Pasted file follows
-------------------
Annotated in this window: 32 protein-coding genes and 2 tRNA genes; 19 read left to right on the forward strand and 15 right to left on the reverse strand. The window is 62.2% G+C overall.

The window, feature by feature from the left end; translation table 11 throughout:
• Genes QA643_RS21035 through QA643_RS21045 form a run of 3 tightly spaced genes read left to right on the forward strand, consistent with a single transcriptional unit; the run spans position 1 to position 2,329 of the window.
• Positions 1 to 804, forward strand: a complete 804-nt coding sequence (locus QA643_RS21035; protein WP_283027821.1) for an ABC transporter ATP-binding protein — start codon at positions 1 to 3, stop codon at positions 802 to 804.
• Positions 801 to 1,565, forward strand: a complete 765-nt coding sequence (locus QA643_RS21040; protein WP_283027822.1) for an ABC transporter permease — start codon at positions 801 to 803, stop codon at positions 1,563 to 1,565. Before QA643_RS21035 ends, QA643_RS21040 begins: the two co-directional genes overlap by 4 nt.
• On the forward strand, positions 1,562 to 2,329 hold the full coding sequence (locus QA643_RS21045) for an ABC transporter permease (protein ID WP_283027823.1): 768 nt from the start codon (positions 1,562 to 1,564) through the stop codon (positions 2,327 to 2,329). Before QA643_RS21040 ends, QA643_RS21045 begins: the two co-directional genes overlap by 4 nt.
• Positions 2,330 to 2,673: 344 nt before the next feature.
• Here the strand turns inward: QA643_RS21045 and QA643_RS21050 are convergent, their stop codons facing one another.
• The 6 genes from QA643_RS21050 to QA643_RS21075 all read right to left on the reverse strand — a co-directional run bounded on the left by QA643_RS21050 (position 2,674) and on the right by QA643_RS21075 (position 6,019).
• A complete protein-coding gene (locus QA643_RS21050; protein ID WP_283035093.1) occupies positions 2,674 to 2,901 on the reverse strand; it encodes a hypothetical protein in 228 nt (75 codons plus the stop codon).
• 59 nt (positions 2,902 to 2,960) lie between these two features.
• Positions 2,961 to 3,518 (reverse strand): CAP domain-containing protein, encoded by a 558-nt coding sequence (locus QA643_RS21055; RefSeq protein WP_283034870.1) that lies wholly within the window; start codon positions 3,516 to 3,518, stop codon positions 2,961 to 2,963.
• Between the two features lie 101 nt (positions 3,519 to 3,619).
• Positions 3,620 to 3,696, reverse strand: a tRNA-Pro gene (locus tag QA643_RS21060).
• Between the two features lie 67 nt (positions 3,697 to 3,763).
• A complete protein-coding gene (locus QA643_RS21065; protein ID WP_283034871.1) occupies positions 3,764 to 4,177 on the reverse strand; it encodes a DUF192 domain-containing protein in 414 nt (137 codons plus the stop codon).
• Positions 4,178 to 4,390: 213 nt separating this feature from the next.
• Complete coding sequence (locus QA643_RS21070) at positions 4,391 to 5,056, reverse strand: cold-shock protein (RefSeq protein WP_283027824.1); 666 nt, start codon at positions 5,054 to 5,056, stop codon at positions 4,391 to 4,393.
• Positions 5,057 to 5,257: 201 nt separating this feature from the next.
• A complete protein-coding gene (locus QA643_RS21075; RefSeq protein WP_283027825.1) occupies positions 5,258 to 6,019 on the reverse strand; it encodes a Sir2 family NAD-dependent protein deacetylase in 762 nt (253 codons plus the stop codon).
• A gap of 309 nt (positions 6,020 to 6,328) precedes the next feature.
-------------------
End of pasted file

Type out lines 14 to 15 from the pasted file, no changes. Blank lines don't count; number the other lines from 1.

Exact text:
• Positions 3,620 to 3,696, reverse strand: a tRNA-Pro gene (locus tag QA643_RS21060).
• Between the two features lie 67 nt (positions 3,697 to 3,763).